Friday, January 04, 2008

Function Template Overload Resolution and Specialization Anomaly

I recently realized that function template overloading and function template specialization can interact with each other in complex ways giving rise to quite surprising C++ programs. Consider,

template<class T> // (a) a base template
void f( T ) {
std::cout << "f(T)\n";
}

template<>
void f<>(int*) { // (b) an explicit specialization
std::cout << "f(int *) specilization\n";
}

template<class T> // (c) another, overloads (a)
void f( T* ) {
std::cout << "f(T *)\n";
}

int main (void) {
int *p = 0;
f(p);
}

Output of the above program is "f(T *)" (i.e. (c) is invoked in main). Now simply swap the order in which (b) and (c) are written. The output of the program changes! This time it invokes (b) giving output as "f(int *) specilization".

The reason behind it is that when the integer full specilization (b) of f is defined in the order shown above, it is a full specialization of (a). But (c) is a better match as it is an overloaded primary template defined afterwards and we get "f(T *)" as an output.

When (b) is defined after (c), (b) is an integer full specilization of (c) and hence the specilization is chosen as expected.

An excerpt from the book "C++ Templates - The Complete Guide" helps explain what is really happening here.

"Partial specialization doesn't introduce a completely new template: It is an extension of an existing template (the primary template). When a CLASS template is looked up, only primary templates are considered at first. If, after the selection of a primary template, it turns out that there is a partial specialization of that template with a template argument pattern that matches that of the instantiation, its definition (in other words, its body) is instantiated instead of the definition of the primary template. (Full template specializations work exactly the same way.)"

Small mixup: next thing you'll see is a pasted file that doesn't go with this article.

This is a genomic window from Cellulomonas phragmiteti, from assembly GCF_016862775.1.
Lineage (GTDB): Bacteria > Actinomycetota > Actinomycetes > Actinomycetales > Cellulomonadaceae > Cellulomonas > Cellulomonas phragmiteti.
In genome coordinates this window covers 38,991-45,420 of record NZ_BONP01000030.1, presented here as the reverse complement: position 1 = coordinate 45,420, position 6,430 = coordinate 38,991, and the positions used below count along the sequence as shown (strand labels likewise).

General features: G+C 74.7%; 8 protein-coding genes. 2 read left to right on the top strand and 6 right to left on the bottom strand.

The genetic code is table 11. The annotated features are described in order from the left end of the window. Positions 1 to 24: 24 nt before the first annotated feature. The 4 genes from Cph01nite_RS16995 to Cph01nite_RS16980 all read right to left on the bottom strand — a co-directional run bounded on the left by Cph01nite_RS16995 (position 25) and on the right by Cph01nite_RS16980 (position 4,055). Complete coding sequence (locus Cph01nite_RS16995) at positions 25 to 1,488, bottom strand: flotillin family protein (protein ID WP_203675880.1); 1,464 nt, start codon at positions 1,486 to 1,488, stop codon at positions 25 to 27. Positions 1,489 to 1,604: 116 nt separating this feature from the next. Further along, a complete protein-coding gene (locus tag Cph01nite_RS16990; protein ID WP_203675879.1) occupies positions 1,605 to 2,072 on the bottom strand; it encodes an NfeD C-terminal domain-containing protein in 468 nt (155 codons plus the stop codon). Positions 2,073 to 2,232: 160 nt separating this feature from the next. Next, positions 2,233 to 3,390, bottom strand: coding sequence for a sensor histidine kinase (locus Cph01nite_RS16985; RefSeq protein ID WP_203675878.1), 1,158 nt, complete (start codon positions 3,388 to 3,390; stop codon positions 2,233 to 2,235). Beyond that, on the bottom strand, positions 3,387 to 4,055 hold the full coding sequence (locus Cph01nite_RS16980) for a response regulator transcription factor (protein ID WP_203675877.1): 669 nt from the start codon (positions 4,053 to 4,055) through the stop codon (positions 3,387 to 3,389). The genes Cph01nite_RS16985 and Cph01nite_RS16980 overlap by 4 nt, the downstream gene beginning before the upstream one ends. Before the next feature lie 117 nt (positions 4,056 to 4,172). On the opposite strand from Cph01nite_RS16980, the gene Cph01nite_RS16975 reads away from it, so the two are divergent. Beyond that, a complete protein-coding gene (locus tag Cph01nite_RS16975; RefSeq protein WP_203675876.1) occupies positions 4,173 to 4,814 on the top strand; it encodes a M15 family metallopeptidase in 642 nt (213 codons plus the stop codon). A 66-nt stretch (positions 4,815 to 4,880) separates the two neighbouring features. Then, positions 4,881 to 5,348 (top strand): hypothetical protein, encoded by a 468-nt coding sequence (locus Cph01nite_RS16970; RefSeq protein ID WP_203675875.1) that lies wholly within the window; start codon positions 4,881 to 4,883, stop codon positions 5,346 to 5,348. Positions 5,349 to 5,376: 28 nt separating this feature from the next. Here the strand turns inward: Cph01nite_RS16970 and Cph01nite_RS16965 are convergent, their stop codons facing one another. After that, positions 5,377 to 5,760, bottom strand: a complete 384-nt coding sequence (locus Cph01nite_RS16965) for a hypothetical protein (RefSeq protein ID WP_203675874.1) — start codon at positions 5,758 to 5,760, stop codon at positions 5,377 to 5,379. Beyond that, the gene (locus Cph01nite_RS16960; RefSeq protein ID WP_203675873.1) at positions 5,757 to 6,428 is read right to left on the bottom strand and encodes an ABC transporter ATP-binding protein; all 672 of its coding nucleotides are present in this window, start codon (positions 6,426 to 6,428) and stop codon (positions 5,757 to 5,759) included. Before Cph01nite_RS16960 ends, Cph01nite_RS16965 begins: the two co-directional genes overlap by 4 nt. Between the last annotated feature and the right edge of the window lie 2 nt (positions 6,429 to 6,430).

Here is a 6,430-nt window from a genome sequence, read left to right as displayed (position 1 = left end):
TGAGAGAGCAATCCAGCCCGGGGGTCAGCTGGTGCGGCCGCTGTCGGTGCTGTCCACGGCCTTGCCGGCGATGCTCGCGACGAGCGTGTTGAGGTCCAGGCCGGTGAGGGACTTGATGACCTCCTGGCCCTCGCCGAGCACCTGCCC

(Added this para on May-05-2008)
Note that the above paragraph applies to class templates only. But when full specializations are in consideration, the above paragraph applies to function templates as well. Full function template specialization is supported by C++98 standard but not partial function template specialization. A better alternative to partial function template specialization is to use plain old function overloading. Having said that, as far as I know, there are efforts begin made towards standardizing partial function template specialization for C++09 standard. (please see comments for more discussion on this.)

The program clearly shows that the order of definition of specilizations and overloads affects primary template lookup. As a result, interestingly enough, you can define the f<>(int *) full specialization twice in the program. One after (a) and another one after (c) and program compiles just fine!

template<class T> // (a) a base template
void f( T ) {
std::cout << "f(T)\n";
}

template<>
void f<>(int*) { // (b) an explicit specialization
std::cout << "f(int *) specilization\n";
}

template<class T> // (c) another, overloads (a)
void f( T* ) {
std::cout << "f(T *)\n";
}

template<>
void f<>(int*) { // (d) another identical explicit specialization
std::cout << "f(int *) another specilization\n";
}

int main (void) {
int *p = 0;
f(p);
}

What is the output here? Any guesses?

This program is an example of complexity that results due to orthogonality of C++ language. In simple terms, number of C++ features can co-exist and their interplay can baffle any uninitiated C++ programmer! I wonder how complex it would be once we have partial function template specialization support in standard C++ in 2009.

5 comments:

girman said...

Yes. It's interesting behavior.
As for me, I prefer to use not explicit specializations, but pure overloaded functions instead.

If you'll replace

template<>